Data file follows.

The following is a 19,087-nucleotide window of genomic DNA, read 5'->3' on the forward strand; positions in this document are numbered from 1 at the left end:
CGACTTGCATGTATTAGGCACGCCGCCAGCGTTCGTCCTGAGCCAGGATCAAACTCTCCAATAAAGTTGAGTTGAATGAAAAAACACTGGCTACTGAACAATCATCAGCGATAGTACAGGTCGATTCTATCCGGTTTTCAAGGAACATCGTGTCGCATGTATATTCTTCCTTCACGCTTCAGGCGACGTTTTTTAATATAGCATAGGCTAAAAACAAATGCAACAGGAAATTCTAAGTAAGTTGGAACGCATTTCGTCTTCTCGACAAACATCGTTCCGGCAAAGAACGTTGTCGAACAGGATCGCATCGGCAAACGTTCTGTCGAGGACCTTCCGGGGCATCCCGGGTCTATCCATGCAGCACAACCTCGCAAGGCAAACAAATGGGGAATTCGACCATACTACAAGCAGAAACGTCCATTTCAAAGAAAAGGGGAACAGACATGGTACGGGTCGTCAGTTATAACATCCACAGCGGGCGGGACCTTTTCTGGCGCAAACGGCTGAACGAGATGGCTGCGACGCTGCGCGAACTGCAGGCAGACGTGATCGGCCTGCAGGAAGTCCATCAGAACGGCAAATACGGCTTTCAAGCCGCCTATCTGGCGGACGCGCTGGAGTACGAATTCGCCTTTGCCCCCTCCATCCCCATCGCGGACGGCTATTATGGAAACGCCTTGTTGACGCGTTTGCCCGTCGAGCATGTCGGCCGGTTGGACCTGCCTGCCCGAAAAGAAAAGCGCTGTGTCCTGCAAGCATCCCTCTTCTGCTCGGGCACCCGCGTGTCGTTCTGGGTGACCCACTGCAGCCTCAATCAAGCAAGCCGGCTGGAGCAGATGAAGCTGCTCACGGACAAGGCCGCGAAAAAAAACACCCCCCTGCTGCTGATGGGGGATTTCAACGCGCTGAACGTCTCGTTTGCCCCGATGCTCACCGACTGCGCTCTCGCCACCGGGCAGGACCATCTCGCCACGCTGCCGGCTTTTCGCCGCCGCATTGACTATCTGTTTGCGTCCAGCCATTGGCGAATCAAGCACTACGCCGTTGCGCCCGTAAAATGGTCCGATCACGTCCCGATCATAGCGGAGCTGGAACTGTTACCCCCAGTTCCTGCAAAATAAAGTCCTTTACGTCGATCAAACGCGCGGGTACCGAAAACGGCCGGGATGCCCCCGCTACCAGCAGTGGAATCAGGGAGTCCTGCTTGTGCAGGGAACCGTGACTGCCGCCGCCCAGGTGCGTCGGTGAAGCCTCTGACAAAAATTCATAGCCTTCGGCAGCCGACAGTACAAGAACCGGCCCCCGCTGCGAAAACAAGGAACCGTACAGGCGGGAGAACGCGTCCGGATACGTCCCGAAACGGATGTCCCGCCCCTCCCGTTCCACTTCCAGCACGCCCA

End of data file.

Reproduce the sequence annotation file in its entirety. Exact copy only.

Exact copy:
The following is a 19,087-nucleotide window of genomic DNA, read 5'->3' on the forward strand; positions in this document are numbered from 1 at the left end:
CGACTTGCATGTATTAGGCACGCCGCCAGCGTTCGTCCTGAGCCAGGATCAAACTCTCCAATAAAGTTGAGTTGAATGAAAAAACACTGGCTACTGAACAATCATCAGCGATAGTACAGGTCGATTCTATCCGGTTTTCAAGGAACATCGTGTCGCATGTATATTCTTCCTTCACGCTTCAGGCGACGTTTTTTAATATAGCATAGGCTAAAAACAAATGCAACAGGAAATTCTAAGTAAGTTGGAACGCATTTCGTCTTCTCGACAAACATCGTTCCGGCAAAGAACGTTGTCGAACAGGATCGCATCGGCAAACGTTCTGTCGAGGACCTTCCGGGGCATCCCGGGTCTATCCATGCAGCACAACCTCGCAAGGCAAACAAATGGGGAATTCGACCATACTACAAGCAGAAACGTCCATTTCAAAGAAAAGGGGAACAGACATGGTACGGGTCGTCAGTTATAACATCCACAGCGGGCGGGACCTTTTCTGGCGCAAACGGCTGAACGAGATGGCTGCGACGCTGCGCGAACTGCAGGCAGACGTGATCGGCCTGCAGGAAGTCCATCAGAACGGCAAATACGGCTTTCAAGCCGCCTATCTGGCGGACGCGCTGGAGTACGAATTCGCCTTTGCCCCCTCCATCCCCATCGCGGACGGCTATTATGGAAACGCCTTGTTGACGCGTTTGCCCGTCGAGCATGTCGGCCGGTTGGACCTGCCTGCCCGAAAAGAAAAGCGCTGTGTCCTGCAAGCATCCCTCTTCTGCTCGGGCACCCGCGTGTCGTTCTGGGTGACCCACTGCAGCCTCAATCAAGCAAGCCGGCTGGAGCAGATGAAGCTGCTCACGGACAAGGCCGCGAAAAAAAACACCCCCCTGCTGCTGATGGGGGATTTCAACGCGCTGAACGTCTCGTTTGCCCCGATGCTCACCGACTGCGCTCTCGCCACCGGGCAGGACCATCTCGCCACGCTGCCGGCTTTTCGCCGCCGCATTGACTATCTGTTTGCGTCCAGCCATTGGCGAATCAAGCACTACGCCGTTGCGCCCGTAAAATGGTCCGATCACGTCCCGATCATAGCGGAGCTGGAACTGTTACCCCCAGTTCCTGCAAAATAAAGTCCTTTACGTCGATCAAACGCGCGGGTACCGAAAACGGCCGGGATGCCCCCGCTACCAGCAGTGGAATCAGGGAGTCCTGCTTGTGCAGGGAACCGTGACTGCCGCCGCCCAGGTGCGTCGGTGAAGCCTCTGACAAAAATTCATAGCCTTCGGCAGCCGACAGTACAAGAACCGGCCCCCGCTGCGAAAACAAGGAACCGTACAGGCGGGAGAACGCGTCCGGATACGTCCCGAAACGGATGTCCCGCCCCTCCCGTTCCACTTCCAGCACGCCCA